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Little League Challenger Division
For children with disabilities who want to play baseball with their neighborhood friends and classmates, the Challenger Division of Little League has provided opportunities to participate in our favorite team sport since 1989. According to the Little League website, more than 30,000 children and teens now participate in over 900 Challenger Divisions worldwide. The Challenger teams are open to boys and girls with physical and mental challenges; ages 5-18, or up to age 22 if still enrolled in high school.
Challenger Division teams may include as many as fifteen to twenty players and can be played in any combination of t-ball, coaches pitching, or players pitching. Each team gives mainstream 'buddies' the chance to enjoy baseball as they assist the Challenger players on the field and at practices.
Many mainstream players who enjoyed t-ball and a year or two of Little League play do not participate in leagues after the age when the top young players are recruited for competitive teams. The Challenger Division gives these players a chance to be a part of the game as long as they wish to play. They learn how to encourage their team mates with disabilities to develop skills and experience that make them better players, very important aptitudes for players and coaches of any age.
Some players in competitive teams feel extreme stress when they cannot play at the top of their game every time, or when they struggle in certain areas; they may become obsessive when they are second best to anyone or otherwise fall short of their goal of perfection. These players often improve their game when they focus on the effort and accomplishments of baseball, whether they are Challenger players or buddies.
Since the Challenger Division is a part of the official Little League organization, players with disabilities wear the same uniforms, shoulder patches and safety equipment. Every Challenger player gets a chance at bat in every game and the length an inning can be decided by the entire roster batting, when three outs are recorded, or when an agreed upon number of runs have scored - although the recommendation is that no score be kept during Challenger games.
A Challenger program can be added to an existing Little League charter, a district wide Challenger program can be chartered, or a Challenger Only league can be chartered on its own. Team registration is $16.00 per team; more importantly, charter fees and insurance rates are the same as for any other division of Little League.
Parents and other family members of children and teens with disabilities can learn to coach teams, organize their own Challenger Division league or join their neighborhood Little League league.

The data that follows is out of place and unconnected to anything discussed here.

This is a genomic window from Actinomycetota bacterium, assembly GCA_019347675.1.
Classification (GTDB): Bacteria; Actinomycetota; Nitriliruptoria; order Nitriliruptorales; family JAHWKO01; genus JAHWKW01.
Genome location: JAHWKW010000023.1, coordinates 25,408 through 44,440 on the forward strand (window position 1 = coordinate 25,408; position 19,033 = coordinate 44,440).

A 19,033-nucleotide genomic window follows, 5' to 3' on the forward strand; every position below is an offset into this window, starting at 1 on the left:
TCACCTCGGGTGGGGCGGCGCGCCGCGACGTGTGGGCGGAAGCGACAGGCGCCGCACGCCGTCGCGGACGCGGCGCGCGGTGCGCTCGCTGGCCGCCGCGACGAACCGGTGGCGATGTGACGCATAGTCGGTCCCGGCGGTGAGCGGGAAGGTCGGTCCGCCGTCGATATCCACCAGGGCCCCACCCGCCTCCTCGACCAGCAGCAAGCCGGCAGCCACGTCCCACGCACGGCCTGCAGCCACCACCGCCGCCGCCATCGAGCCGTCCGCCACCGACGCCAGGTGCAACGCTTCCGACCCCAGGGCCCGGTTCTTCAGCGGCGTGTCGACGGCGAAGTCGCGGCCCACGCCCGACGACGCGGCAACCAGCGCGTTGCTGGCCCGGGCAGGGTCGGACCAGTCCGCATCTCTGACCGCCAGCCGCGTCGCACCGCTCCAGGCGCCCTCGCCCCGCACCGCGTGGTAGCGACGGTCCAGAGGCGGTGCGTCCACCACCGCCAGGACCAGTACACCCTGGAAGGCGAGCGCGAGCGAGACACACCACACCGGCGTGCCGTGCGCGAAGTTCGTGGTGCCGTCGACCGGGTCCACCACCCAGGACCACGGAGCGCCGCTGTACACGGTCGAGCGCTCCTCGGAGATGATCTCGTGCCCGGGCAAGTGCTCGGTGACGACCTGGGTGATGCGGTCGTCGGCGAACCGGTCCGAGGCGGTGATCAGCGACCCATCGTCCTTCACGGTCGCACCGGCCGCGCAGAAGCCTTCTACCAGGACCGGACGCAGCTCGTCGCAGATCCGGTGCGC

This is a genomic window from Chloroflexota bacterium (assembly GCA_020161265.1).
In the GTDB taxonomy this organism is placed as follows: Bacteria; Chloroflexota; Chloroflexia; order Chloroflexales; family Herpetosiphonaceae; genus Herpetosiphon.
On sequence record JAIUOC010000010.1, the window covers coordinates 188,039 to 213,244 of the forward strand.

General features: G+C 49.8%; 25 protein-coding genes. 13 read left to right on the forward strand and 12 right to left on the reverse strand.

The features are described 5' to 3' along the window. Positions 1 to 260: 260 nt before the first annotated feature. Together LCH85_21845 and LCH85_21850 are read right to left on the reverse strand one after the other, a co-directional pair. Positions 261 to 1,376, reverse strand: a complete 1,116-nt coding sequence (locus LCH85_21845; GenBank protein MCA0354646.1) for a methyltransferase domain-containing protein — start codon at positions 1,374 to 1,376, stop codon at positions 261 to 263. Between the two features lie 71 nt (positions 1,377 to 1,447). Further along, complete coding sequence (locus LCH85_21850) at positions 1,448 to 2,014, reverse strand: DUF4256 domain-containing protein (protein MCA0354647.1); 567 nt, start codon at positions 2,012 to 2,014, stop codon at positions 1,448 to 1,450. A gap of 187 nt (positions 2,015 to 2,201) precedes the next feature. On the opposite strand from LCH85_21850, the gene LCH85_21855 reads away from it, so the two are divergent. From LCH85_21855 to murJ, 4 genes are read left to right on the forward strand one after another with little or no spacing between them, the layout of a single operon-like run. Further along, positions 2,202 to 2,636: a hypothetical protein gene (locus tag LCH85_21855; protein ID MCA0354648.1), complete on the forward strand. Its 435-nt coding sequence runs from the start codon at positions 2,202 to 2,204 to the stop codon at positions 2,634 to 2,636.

Most organizers and coaches became involved in Little League so that their children have the same or even better opportunities growing up. Some never played baseball as children, or dropped out because they did not have the top talent on their teams. Others were late bloomers who wish they had known the fun of Little League. They have changed the lives of thousands of children who would never have played ball without that one coach or organizer deciding to step forward. Children with intellectual and physical challenges deserve our best efforts in providing the chance to play ball and have a great time growing up in community playfields.
First Lady Michelle Obama is leading an intitiative known as "Let's Move" that encourages all children to be active for at least sixty minutes per day. In addition to discouraging sedentary lifestyles in front of televisions, video game or computer screens, we need to encourage our children to participate in sports and other physical activities that they can enjoy for a lifetime. Building more Challenger Division teams for our communities offers opportunities for all children to have greater access to baseball, the camaraderie of a team, and mentoring from coaches who value sportsmanship and effort.
I hope that the Little League Challenger Divisions across the USA, Special Olympics, and inclusive activity programs through parks departments and other organizations will participate fully in the "Let's Move" initiative.
Browse at your public library, local bookstore or online retailer for books on coaching Little League like: Making Little League Baseball® More Fun for Kids: 30 Games and Drills Guaranteed to Improve Skills and Attitudes
Read more about it at:
Little League Online
What is the Challenger Division?
How to Charter the Challenger Division
Challenger Baseball in a new community: The Last Six Brain Cells
Another post where I realize I'm the one with challenges
America's Move to Raise a Healthier Generation of Kids
Inclusive PE for Children with Special Needs
Recess Skills for Children with Special Needs
Peer Mentoring Programs and Childhood Disabilities
Content copyright © 2013 by Pamela Wilson. All rights reserved.
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